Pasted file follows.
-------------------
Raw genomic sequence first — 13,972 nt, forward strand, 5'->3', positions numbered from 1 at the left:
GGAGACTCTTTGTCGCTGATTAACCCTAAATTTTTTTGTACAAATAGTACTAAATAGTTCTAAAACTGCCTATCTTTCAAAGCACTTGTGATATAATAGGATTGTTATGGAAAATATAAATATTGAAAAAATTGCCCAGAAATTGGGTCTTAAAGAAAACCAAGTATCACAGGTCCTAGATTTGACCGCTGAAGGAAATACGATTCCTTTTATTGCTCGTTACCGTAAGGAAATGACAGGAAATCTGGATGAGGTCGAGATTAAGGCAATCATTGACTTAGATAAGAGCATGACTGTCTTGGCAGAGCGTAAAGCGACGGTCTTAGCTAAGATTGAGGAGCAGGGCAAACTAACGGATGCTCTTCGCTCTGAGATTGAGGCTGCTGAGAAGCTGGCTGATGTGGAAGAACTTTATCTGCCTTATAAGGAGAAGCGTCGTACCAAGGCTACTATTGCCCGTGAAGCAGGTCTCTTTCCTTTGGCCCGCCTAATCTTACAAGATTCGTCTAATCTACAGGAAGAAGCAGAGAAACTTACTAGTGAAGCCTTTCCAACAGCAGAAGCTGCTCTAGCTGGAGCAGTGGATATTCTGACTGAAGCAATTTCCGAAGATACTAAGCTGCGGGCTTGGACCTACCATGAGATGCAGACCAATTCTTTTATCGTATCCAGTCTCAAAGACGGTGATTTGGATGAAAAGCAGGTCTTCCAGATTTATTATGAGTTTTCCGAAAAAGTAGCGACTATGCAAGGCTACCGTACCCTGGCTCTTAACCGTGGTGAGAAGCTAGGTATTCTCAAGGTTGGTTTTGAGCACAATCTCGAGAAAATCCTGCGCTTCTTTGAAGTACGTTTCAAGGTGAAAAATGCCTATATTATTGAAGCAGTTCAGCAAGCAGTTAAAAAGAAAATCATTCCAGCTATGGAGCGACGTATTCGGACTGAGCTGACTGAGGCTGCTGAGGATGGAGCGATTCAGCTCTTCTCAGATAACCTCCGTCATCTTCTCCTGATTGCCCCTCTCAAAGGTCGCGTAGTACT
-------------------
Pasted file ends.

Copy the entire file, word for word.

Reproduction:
Raw genomic sequence first — 13,972 nt, forward strand, 5'->3', positions numbered from 1 at the left:
GGAGACTCTTTGTCGCTGATTAACCCTAAATTTTTTTGTACAAATAGTACTAAATAGTTCTAAAACTGCCTATCTTTCAAAGCACTTGTGATATAATAGGATTGTTATGGAAAATATAAATATTGAAAAAATTGCCCAGAAATTGGGTCTTAAAGAAAACCAAGTATCACAGGTCCTAGATTTGACCGCTGAAGGAAATACGATTCCTTTTATTGCTCGTTACCGTAAGGAAATGACAGGAAATCTGGATGAGGTCGAGATTAAGGCAATCATTGACTTAGATAAGAGCATGACTGTCTTGGCAGAGCGTAAAGCGACGGTCTTAGCTAAGATTGAGGAGCAGGGCAAACTAACGGATGCTCTTCGCTCTGAGATTGAGGCTGCTGAGAAGCTGGCTGATGTGGAAGAACTTTATCTGCCTTATAAGGAGAAGCGTCGTACCAAGGCTACTATTGCCCGTGAAGCAGGTCTCTTTCCTTTGGCCCGCCTAATCTTACAAGATTCGTCTAATCTACAGGAAGAAGCAGAGAAACTTACTAGTGAAGCCTTTCCAACAGCAGAAGCTGCTCTAGCTGGAGCAGTGGATATTCTGACTGAAGCAATTTCCGAAGATACTAAGCTGCGGGCTTGGACCTACCATGAGATGCAGACCAATTCTTTTATCGTATCCAGTCTCAAAGACGGTGATTTGGATGAAAAGCAGGTCTTCCAGATTTATTATGAGTTTTCCGAAAAAGTAGCGACTATGCAAGGCTACCGTACCCTGGCTCTTAACCGTGGTGAGAAGCTAGGTATTCTCAAGGTTGGTTTTGAGCACAATCTCGAGAAAATCCTGCGCTTCTTTGAAGTACGTTTCAAGGTGAAAAATGCCTATATTATTGAAGCAGTTCAGCAAGCAGTTAAAAAGAAAATCATTCCAGCTATGGAGCGACGTATTCGGACTGAGCTGACTGAGGCTGCTGAGGATGGAGCGATTCAGCTCTTCTCAGATAACCTCCGTCATCTTCTCCTGATTGCCCCTCTCAAAGGTCGCGTAGTACT